Funding Options for a Corporation in India
By Cherry Bansal
Mar. 7 – These days, business has no boundaries. Entrepreneurs are investing worldwide and indulging in more and more cross border investments. While investing in various countries, investors can take advantage of low tax jurisdictions over high tax jurisdictions by structuring the funding in a tax efficient manner.
There are broadly two ways in which a company may be financed:
The method of funding affects the taxation of corporate income. In determining the level of equity and debt, taxation is one aspect which has a major influence apart from commercial considerations.
Taxation of the company and the person providing capital gets affected by the way in which the capital is provided. Different funding methods also affect the taxation of up-streaming and repatriation of funds (e.g. taxation on dividend distribution, taxation on interest income, withholding taxes). It also effects taxation of exit route mechanism (e.g. capital gains taxes in case of sale of shares held in a non-resident company).
Tax advantages derived from the use of loan capital rather than equity capital and the fact that these may induce the parties concerned provide what is essentially equity capital in the form of a loan. This is sometimes described as “hidden equity capitalization,” commonly known as “thin capitalization.”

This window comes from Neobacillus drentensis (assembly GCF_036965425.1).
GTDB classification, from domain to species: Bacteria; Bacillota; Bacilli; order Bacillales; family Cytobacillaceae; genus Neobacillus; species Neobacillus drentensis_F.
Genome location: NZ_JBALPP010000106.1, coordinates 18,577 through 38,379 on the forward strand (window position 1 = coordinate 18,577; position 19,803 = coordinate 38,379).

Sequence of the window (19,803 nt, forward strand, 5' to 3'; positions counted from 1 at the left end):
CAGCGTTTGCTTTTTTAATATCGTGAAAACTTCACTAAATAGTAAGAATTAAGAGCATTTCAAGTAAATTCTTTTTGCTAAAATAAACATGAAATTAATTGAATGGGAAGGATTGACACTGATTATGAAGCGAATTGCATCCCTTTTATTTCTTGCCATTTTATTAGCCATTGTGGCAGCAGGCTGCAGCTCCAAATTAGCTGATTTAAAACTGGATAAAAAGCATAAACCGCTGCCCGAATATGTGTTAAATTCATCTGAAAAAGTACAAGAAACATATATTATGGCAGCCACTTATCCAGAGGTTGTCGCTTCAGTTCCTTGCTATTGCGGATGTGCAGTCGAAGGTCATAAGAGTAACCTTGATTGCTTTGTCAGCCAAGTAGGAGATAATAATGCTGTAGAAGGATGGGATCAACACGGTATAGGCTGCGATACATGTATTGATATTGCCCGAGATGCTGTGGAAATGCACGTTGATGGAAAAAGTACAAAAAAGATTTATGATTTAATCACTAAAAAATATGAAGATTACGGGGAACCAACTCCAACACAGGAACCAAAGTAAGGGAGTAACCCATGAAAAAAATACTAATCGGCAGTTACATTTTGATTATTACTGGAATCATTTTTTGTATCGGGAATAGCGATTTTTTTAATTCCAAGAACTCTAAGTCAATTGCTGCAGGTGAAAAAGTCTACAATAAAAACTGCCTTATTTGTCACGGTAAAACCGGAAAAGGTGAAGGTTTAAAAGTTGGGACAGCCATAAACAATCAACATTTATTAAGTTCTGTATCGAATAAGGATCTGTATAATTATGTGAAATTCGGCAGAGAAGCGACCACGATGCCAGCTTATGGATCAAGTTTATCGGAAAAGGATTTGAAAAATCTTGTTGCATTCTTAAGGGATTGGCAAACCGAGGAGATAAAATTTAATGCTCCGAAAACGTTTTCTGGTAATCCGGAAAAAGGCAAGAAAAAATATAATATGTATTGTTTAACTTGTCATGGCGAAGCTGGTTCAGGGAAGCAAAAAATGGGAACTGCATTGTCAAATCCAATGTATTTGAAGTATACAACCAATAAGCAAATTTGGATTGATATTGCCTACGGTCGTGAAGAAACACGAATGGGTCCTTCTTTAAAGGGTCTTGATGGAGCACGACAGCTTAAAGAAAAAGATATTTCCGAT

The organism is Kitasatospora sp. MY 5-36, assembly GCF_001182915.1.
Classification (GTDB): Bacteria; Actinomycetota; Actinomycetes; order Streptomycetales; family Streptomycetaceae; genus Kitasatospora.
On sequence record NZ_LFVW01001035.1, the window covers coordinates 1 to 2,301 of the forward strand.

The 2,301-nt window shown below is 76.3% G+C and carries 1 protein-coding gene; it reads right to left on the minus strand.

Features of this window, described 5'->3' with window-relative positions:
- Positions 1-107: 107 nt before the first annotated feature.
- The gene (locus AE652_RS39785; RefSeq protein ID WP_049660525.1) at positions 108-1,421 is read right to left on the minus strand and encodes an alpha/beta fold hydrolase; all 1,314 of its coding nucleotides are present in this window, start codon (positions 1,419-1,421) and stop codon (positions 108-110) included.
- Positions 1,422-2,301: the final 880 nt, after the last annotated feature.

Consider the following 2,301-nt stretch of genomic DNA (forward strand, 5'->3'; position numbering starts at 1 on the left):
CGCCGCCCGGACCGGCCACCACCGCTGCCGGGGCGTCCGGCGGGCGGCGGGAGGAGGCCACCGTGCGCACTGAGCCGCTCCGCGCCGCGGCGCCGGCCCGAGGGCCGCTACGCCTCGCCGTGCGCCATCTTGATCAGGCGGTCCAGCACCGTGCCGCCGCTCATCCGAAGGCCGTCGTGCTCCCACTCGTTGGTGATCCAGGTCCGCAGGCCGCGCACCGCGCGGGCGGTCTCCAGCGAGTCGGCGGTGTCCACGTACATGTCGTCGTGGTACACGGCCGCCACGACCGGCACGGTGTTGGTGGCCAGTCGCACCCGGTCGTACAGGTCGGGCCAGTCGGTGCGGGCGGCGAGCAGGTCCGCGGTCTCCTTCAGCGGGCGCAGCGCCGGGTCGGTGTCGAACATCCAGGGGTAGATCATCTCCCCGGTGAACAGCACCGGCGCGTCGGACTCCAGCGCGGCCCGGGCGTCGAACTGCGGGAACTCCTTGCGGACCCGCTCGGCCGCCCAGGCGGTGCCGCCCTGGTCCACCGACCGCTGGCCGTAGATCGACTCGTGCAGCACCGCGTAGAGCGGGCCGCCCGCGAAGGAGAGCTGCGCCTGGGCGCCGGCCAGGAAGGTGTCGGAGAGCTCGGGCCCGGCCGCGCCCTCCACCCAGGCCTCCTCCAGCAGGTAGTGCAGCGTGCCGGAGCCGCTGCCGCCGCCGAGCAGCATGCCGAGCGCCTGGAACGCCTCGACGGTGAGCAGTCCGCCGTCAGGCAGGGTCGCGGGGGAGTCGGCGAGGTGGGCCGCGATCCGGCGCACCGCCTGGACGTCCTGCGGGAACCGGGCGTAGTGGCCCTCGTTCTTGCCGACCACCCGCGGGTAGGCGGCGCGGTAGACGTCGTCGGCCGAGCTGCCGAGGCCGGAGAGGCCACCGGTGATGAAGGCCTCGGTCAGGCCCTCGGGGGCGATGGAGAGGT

An indication of the possible presence of thin capitalization is a high proportion of debt to equity as a feature of the company’s capital structure. In such a case, the company is sometimes said to have a “high debt/equity ratio.”
A high debt/equity ratio helps in achieving maximum flexibility in the movement of funds within a multinational enterprise at a minimum tax cost to the enterprise as a whole.
For example: the lender is subject to lower tax rates, or is exempt from tax, or has to carry forward losses, etc.
Foreign investors may obtain tax advantages in the country of source by artificially using loans rather than equity.
Advantages of debt financing over equity financing
Due to differences in the tax treatment of equity and debt financing, debt financing is often considered to be more favorable than equity financing. Some of the advantages of debt financing are discussed hereunder:
As this type of structuring leads to tax avoidance, some countries have framed rules for acceptable debt/equity ratios, interest on arm’s length price, or disallowance of excess interest paid to group enterprises. Therefore, one needs to be cautious about the tax rulings governing “thin capitalization.”
In India, currently there are no rules governing this tax avoidance method, but it is expected that something governing this will come in the 2012 Budget.
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